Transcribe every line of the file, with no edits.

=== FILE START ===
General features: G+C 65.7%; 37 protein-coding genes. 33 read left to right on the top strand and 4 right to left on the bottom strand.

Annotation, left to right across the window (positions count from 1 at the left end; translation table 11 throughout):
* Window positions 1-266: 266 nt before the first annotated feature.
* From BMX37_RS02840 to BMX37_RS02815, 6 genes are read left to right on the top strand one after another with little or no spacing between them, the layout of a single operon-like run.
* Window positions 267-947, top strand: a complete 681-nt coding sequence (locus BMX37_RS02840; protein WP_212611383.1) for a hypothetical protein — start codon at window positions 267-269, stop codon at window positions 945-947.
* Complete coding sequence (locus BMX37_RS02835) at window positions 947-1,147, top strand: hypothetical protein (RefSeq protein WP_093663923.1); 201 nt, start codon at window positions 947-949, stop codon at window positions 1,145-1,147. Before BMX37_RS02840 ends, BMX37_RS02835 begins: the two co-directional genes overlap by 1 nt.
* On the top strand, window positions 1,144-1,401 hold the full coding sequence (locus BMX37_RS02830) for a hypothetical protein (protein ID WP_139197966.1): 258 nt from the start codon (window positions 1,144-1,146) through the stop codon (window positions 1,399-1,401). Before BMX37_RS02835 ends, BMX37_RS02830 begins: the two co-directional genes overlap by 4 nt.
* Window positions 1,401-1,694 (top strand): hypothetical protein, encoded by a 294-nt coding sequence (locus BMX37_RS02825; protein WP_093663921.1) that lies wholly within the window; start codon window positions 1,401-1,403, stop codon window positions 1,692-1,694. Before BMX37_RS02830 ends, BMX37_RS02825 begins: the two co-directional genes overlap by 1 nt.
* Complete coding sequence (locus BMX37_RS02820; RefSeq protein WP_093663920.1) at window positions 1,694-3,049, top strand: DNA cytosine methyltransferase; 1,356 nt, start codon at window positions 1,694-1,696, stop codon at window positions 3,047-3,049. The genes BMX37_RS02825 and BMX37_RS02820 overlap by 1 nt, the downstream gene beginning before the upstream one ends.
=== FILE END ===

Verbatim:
General features: G+C 65.7%; 37 protein-coding genes. 33 read left to right on the top strand and 4 right to left on the bottom strand.

Annotation, left to right across the window (positions count from 1 at the left end; translation table 11 throughout):
* Window positions 1-266: 266 nt before the first annotated feature.
* From BMX37_RS02840 to BMX37_RS02815, 6 genes are read left to right on the top strand one after another with little or no spacing between them, the layout of a single operon-like run.
* Window positions 267-947, top strand: a complete 681-nt coding sequence (locus BMX37_RS02840; protein WP_212611383.1) for a hypothetical protein — start codon at window positions 267-269, stop codon at window positions 945-947.
* Complete coding sequence (locus BMX37_RS02835) at window positions 947-1,147, top strand: hypothetical protein (RefSeq protein WP_093663923.1); 201 nt, start codon at window positions 947-949, stop codon at window positions 1,145-1,147. Before BMX37_RS02840 ends, BMX37_RS02835 begins: the two co-directional genes overlap by 1 nt.
* On the top strand, window positions 1,144-1,401 hold the full coding sequence (locus BMX37_RS02830) for a hypothetical protein (protein ID WP_139197966.1): 258 nt from the start codon (window positions 1,144-1,146) through the stop codon (window positions 1,399-1,401). Before BMX37_RS02835 ends, BMX37_RS02830 begins: the two co-directional genes overlap by 4 nt.
* Window positions 1,401-1,694 (top strand): hypothetical protein, encoded by a 294-nt coding sequence (locus BMX37_RS02825; protein WP_093663921.1) that lies wholly within the window; start codon window positions 1,401-1,403, stop codon window positions 1,692-1,694. Before BMX37_RS02830 ends, BMX37_RS02825 begins: the two co-directional genes overlap by 1 nt.
* Complete coding sequence (locus BMX37_RS02820; RefSeq protein WP_093663920.1) at window positions 1,694-3,049, top strand: DNA cytosine methyltransferase; 1,356 nt, start codon at window positions 1,694-1,696, stop codon at window positions 3,047-3,049. The genes BMX37_RS02825 and BMX37_RS02820 overlap by 1 nt, the downstream gene beginning before the upstream one ends.